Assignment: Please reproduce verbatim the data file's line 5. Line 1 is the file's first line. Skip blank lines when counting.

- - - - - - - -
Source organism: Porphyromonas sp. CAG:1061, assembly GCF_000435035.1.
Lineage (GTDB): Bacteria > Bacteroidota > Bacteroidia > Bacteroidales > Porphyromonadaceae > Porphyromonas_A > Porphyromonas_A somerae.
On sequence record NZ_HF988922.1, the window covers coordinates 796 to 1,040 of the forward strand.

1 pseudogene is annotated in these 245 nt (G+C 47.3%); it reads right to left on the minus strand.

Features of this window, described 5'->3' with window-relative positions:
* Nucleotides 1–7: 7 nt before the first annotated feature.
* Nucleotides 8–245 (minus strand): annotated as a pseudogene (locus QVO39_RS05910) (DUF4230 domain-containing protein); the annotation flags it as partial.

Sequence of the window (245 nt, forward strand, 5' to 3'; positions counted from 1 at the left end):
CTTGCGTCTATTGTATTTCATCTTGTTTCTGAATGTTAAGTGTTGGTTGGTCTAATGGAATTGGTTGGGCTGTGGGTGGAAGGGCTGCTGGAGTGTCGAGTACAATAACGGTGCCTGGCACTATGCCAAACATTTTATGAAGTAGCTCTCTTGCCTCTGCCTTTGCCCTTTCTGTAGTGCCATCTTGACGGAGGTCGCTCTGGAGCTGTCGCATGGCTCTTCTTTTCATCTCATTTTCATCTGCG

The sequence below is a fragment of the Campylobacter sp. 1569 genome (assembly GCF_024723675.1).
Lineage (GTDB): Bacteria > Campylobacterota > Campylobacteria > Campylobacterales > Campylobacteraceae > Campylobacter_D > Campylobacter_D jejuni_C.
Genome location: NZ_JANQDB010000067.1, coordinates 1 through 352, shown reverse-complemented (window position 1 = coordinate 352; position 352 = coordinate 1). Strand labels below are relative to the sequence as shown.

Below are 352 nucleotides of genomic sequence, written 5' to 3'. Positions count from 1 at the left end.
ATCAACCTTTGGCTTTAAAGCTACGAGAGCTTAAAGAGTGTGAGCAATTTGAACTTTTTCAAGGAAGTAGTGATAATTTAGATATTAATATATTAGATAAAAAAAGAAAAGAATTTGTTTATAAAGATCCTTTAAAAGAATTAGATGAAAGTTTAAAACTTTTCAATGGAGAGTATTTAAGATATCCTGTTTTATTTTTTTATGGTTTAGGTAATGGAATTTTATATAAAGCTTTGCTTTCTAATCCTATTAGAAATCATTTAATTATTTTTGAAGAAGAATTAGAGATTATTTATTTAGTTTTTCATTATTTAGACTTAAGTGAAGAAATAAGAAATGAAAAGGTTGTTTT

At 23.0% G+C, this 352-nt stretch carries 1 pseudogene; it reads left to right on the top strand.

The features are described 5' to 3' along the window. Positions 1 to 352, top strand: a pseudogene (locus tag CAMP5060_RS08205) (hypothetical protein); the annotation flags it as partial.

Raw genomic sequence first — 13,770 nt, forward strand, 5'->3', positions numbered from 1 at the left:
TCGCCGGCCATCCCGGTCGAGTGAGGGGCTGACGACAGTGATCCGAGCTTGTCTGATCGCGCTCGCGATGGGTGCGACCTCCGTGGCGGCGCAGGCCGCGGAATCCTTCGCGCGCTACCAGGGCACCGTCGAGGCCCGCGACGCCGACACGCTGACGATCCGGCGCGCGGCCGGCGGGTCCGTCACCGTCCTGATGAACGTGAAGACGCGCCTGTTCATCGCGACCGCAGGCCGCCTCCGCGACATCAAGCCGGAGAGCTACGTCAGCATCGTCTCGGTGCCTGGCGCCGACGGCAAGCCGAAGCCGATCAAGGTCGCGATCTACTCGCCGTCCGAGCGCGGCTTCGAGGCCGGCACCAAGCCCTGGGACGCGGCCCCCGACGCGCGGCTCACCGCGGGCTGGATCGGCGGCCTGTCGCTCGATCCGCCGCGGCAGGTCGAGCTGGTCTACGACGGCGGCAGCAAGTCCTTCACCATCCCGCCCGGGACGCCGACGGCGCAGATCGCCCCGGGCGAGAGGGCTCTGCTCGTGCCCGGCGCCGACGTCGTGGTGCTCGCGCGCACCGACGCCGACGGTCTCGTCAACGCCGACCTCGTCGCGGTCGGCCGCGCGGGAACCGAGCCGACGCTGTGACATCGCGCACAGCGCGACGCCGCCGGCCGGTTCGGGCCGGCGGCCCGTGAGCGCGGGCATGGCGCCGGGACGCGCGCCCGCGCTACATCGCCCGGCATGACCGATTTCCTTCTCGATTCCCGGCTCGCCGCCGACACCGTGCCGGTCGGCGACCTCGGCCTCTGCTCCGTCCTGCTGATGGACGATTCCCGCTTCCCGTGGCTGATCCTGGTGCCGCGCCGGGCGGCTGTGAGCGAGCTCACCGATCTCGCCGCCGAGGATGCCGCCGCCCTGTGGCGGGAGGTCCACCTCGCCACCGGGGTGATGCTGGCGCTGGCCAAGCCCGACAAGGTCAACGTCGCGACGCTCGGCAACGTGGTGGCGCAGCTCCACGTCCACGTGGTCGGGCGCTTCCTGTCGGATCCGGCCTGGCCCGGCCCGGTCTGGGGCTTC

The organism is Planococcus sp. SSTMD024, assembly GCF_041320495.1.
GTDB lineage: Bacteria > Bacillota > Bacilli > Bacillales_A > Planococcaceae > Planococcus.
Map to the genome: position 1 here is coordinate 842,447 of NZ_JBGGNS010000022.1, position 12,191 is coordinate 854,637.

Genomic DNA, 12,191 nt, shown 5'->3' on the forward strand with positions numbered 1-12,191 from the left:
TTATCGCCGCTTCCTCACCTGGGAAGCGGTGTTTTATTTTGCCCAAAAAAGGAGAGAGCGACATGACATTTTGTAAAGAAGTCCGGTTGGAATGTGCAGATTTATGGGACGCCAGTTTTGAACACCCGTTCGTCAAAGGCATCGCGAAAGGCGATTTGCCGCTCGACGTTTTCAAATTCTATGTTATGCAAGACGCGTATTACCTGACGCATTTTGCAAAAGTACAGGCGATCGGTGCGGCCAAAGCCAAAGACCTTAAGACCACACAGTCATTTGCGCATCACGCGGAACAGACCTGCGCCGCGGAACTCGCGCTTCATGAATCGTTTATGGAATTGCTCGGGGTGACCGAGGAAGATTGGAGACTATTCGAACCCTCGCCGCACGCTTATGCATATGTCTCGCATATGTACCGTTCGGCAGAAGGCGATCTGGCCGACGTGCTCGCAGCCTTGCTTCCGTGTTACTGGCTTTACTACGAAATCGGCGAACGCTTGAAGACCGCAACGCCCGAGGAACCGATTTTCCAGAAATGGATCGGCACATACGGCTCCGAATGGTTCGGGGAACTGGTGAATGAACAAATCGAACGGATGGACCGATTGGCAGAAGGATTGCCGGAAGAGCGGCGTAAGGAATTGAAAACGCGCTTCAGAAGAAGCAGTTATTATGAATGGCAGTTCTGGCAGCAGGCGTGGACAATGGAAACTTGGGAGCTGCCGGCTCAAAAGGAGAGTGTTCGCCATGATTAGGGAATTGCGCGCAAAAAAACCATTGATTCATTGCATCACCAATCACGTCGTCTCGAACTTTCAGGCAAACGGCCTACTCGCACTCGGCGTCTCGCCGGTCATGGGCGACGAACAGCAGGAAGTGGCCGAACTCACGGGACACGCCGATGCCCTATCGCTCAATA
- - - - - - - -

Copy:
Features of this window, described 5'->3' with window-relative positions: